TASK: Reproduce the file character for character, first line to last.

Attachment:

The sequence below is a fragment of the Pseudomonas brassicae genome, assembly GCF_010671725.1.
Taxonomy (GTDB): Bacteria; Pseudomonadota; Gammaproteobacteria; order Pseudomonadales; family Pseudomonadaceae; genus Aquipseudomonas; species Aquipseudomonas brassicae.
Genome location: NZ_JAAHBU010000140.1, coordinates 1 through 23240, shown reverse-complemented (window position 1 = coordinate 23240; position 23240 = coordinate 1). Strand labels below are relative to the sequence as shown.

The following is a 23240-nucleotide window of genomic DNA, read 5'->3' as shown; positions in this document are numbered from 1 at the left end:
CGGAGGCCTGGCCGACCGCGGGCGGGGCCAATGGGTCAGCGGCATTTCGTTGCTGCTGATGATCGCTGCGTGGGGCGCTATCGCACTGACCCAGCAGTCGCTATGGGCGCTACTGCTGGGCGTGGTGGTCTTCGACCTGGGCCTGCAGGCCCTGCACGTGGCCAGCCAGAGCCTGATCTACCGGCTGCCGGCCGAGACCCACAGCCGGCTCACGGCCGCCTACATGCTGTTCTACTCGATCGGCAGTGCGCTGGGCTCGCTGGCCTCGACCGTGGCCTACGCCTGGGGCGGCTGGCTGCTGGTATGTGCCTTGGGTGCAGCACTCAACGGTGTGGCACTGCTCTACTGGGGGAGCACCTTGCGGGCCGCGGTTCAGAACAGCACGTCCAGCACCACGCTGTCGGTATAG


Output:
The sequence below is a fragment of the Pseudomonas brassicae genome, assembly GCF_010671725.1.
Taxonomy (GTDB): Bacteria; Pseudomonadota; Gammaproteobacteria; order Pseudomonadales; family Pseudomonadaceae; genus Aquipseudomonas; species Aquipseudomonas brassicae.
Genome location: NZ_JAAHBU010000140.1, coordinates 1 through 23240, shown reverse-complemented (window position 1 = coordinate 23240; position 23240 = coordinate 1). Strand labels below are relative to the sequence as shown.

The following is a 23240-nucleotide window of genomic DNA, read 5'->3' as shown; positions in this document are numbered from 1 at the left end:
CGGAGGCCTGGCCGACCGCGGGCGGGGCCAATGGGTCAGCGGCATTTCGTTGCTGCTGATGATCGCTGCGTGGGGCGCTATCGCACTGACCCAGCAGTCGCTATGGGCGCTACTGCTGGGCGTGGTGGTCTTCGACCTGGGCCTGCAGGCCCTGCACGTGGCCAGCCAGAGCCTGATCTACCGGCTGCCGGCCGAGACCCACAGCCGGCTCACGGCCGCCTACATGCTGTTCTACTCGATCGGCAGTGCGCTGGGCTCGCTGGCCTCGACCGTGGCCTACGCCTGGGGCGGCTGGCTGCTGGTATGTGCCTTGGGTGCAGCACTCAACGGTGTGGCACTGCTCTACTGGGGGAGCACCTTGCGGGCCGCGGTTCAGAACAGCACGTCCAGCACCACGCTGTCGGTATAG